Building a Mortar and Cement Block Bench for a Shower
All these benches have been built by Harry Dunbar
All work by: Harry Dunbar
For a ceramic tile shower bench, begin building your shower as you normally would.
(My customer had built the structure and installed backerboard in preparation for this project)
I always like to finish the backerboard and sloped mortar bed first.
After the mortar bed for the shower pan is complete ... allow it to set up over night.
Since I'll be using Fat-Mud to set the blocks, I'll also complete the curb using the same mortar after the bench is completed.
Decide how big the seat is going to be and smash or cut the blocks to accomodate the size you have in mind. Building blocks or bricks come in all different sizes which make it easy to form your bench.
One bag of "Mortar-Mix" is enough for this job. Mortar-Mix can be found in every building supply outlet in 50 or 60 lb bags. Mix with water into a mixture which should spread like peanut-butter.
Your initial blocks must be set plumb and level ... using chips of broken block can help shim them into place until your mortar sets up.
Try to have some idea of where the finished surfaces of the bench will be in relation to the wall tile. Remember to slope the top surface to create positive run-off.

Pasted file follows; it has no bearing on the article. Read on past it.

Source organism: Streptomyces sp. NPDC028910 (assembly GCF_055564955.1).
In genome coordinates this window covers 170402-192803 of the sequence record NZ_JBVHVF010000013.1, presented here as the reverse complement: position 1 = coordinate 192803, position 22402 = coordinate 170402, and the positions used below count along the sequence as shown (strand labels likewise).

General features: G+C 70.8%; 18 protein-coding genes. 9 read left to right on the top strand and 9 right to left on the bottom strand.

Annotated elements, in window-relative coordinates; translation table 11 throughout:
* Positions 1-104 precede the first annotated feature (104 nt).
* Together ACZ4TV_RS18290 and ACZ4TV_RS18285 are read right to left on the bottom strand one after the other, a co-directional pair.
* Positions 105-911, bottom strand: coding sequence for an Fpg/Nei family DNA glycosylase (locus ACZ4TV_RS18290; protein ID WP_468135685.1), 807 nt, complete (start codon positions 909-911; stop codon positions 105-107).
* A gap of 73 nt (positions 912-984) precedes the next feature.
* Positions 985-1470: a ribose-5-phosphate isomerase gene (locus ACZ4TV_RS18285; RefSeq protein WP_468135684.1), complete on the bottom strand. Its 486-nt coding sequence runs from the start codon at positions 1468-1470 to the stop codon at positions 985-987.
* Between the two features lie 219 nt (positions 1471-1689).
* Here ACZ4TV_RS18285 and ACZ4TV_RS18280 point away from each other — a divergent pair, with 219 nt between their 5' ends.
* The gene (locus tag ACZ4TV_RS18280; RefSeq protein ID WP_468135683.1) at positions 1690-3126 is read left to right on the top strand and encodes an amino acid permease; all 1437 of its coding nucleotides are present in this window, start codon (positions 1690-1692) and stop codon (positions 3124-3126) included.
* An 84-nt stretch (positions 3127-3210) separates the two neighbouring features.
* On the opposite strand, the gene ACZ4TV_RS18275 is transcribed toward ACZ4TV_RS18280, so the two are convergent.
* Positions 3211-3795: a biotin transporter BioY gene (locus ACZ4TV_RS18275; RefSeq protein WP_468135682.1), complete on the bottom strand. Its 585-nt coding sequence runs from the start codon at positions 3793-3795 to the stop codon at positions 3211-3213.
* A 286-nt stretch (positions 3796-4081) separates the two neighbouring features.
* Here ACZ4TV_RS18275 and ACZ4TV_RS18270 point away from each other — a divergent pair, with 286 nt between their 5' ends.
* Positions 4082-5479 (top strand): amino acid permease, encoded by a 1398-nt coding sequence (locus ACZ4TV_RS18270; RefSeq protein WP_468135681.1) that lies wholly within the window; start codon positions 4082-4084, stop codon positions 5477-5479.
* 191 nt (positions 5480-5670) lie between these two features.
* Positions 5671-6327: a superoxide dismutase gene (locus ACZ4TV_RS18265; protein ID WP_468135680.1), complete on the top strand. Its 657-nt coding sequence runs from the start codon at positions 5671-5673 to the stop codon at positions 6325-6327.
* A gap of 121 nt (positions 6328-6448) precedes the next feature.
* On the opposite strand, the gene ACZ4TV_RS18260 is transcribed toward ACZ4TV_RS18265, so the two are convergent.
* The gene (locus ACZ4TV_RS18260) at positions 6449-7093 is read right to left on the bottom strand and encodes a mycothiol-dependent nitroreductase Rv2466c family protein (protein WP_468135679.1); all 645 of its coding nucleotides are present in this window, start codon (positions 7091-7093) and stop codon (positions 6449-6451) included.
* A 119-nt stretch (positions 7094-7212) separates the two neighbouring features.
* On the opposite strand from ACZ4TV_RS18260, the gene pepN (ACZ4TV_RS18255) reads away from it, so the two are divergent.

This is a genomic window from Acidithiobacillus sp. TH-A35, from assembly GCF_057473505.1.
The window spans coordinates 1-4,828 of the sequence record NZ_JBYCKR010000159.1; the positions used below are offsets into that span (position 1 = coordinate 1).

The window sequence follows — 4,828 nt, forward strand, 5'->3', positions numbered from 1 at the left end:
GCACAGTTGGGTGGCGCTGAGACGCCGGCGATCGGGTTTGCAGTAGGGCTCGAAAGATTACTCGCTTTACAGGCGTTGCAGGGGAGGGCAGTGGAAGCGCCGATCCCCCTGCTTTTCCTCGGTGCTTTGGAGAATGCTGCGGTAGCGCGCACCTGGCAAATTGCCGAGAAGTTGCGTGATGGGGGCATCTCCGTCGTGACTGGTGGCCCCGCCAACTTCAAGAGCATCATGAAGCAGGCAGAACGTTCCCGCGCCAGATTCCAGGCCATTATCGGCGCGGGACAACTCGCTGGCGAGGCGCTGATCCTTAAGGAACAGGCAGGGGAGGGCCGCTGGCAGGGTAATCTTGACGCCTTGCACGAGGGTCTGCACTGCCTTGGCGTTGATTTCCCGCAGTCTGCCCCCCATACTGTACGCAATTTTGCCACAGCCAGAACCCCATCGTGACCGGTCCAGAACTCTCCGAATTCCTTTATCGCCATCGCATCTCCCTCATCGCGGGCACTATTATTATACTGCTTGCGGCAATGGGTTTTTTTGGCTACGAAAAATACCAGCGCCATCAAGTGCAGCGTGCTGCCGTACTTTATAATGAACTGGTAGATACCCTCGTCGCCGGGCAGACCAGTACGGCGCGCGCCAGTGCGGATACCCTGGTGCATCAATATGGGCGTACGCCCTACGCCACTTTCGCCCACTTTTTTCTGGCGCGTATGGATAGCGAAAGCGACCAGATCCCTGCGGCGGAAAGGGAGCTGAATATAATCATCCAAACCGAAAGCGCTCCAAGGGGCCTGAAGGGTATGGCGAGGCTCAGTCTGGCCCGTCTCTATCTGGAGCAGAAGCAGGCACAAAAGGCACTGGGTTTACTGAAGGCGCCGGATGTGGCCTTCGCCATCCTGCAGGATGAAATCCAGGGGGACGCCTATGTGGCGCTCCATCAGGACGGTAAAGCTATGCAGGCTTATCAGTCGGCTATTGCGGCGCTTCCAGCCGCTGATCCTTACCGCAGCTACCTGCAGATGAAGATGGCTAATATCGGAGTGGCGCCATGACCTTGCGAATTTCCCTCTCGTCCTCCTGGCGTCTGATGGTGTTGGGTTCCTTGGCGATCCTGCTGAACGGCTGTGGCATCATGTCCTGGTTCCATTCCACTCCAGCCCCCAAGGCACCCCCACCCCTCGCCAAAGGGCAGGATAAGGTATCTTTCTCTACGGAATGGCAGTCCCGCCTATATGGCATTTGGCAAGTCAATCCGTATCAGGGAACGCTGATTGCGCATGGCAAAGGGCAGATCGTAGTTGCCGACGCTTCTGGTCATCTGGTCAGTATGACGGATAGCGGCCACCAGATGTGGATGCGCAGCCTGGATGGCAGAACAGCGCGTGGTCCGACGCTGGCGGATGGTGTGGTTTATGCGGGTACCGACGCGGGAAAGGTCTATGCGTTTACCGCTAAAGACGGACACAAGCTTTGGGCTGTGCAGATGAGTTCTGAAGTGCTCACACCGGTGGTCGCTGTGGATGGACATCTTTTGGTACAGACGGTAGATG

The surfaces of the mortar must be scraped flat and plumb, making sure to create slopes to the horizontal areas to allow water to run into the shower. You may have to let the mortar set up an hour or more before you attempt this. After 2 or 3 hours you may scrape the surfaces flat and smooth with the flat edge of your trowel. The next day a piece of brick can be used to smooth it even more should any minor humps remain.
I've used the same mud to build my curb.
Apply waterproofing as you normally would. I've chosen Kerdi membrane for this project.
I always allow the Kerdi to set-up over night before setting tile.
All complete except for the grouting.
I think a bench built in a shower adds a practical and decorative advantage to any sized shower and with a bit of planning, can be done without compromising space.